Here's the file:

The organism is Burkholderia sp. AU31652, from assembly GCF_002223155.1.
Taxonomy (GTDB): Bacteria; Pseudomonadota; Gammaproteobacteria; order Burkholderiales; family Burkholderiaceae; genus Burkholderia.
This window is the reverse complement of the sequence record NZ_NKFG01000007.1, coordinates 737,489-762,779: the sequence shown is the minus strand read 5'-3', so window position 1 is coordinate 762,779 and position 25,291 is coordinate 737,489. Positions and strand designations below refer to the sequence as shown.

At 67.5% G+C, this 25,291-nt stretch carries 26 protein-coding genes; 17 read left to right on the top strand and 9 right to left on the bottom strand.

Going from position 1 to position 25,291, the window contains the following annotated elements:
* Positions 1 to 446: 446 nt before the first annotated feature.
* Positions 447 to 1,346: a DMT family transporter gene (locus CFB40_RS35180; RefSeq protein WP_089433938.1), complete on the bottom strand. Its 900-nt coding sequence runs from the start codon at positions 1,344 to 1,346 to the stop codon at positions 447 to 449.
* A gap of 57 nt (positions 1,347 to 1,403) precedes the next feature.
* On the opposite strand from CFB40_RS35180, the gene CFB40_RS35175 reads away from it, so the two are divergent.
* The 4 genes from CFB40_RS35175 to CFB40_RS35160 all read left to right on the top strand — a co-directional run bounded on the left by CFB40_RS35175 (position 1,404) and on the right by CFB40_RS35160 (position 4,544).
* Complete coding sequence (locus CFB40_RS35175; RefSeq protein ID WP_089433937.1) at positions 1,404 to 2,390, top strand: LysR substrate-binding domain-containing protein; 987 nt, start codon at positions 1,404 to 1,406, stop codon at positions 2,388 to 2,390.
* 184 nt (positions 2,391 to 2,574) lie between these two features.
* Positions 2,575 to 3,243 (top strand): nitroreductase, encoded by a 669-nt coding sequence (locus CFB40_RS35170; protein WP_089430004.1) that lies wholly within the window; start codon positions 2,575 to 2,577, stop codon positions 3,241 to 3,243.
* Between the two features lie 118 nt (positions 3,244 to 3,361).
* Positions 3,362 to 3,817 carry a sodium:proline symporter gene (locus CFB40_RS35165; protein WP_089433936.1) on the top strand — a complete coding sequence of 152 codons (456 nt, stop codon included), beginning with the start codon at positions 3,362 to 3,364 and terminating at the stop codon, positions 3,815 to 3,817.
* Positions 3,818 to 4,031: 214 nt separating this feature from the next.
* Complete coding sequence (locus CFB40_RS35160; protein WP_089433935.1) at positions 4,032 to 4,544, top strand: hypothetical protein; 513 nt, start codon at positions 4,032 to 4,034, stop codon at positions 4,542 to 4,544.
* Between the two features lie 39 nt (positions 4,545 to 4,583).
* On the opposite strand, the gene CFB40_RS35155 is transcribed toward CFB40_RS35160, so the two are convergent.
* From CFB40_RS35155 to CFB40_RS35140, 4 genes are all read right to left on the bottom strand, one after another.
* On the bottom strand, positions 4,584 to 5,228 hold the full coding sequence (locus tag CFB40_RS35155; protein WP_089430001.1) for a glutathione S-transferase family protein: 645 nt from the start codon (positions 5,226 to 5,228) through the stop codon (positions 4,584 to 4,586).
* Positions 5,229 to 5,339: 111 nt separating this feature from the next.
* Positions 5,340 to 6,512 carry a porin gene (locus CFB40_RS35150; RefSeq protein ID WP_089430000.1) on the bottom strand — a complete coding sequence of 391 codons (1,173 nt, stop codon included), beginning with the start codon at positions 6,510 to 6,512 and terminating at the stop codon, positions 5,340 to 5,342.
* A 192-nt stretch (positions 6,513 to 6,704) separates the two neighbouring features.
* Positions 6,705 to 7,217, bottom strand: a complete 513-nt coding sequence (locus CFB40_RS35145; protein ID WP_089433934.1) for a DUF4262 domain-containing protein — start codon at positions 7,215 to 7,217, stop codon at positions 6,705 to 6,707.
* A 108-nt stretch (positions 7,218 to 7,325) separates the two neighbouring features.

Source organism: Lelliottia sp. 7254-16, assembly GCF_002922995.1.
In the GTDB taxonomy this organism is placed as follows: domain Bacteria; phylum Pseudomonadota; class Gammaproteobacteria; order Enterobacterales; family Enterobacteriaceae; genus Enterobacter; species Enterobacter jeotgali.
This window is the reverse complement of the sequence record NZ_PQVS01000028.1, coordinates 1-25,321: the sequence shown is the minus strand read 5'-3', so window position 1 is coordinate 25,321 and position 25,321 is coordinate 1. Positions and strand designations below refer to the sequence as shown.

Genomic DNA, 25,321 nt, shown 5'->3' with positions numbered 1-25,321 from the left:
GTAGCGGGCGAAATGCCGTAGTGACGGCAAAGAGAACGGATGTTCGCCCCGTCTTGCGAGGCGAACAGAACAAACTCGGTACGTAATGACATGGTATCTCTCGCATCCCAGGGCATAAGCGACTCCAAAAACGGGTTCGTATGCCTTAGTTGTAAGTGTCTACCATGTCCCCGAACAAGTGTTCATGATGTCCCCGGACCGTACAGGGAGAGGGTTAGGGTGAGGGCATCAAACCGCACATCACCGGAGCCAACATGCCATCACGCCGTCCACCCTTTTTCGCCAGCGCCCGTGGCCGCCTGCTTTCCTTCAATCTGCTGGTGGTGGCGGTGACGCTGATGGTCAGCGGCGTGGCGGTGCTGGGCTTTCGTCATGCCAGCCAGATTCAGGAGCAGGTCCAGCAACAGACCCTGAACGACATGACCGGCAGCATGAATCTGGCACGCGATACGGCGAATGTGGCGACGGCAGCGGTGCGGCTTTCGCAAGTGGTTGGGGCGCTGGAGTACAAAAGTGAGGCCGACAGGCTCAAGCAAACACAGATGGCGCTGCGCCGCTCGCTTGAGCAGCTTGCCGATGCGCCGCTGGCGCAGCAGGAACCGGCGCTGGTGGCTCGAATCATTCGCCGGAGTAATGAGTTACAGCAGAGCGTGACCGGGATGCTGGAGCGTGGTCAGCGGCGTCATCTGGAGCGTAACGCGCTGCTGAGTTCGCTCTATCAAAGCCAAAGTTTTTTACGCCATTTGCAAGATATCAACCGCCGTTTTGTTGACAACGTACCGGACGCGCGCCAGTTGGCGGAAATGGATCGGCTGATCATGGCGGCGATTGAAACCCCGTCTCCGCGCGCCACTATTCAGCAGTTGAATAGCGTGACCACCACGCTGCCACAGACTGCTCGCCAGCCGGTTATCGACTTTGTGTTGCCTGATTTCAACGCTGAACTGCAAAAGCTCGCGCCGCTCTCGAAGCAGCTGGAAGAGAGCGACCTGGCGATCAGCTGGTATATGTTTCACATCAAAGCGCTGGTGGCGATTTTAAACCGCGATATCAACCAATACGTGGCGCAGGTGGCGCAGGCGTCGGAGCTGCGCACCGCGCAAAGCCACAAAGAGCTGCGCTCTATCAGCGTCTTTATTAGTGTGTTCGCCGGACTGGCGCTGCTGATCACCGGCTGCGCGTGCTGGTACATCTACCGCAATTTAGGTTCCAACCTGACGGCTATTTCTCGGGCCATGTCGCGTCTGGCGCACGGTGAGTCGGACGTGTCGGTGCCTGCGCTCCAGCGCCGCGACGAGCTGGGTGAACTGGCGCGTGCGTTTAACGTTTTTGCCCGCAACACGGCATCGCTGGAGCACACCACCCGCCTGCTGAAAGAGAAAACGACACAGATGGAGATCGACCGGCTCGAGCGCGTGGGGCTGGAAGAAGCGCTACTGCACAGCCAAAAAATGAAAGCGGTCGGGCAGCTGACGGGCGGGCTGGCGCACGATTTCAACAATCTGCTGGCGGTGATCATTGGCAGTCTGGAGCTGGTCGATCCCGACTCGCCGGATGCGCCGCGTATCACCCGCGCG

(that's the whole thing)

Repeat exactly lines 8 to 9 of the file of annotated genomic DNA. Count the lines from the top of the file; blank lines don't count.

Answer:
* A gap of 57 nt (positions 1,347 to 1,403) precedes the next feature.
* On the opposite strand from CFB40_RS35180, the gene CFB40_RS35175 reads away from it, so the two are divergent.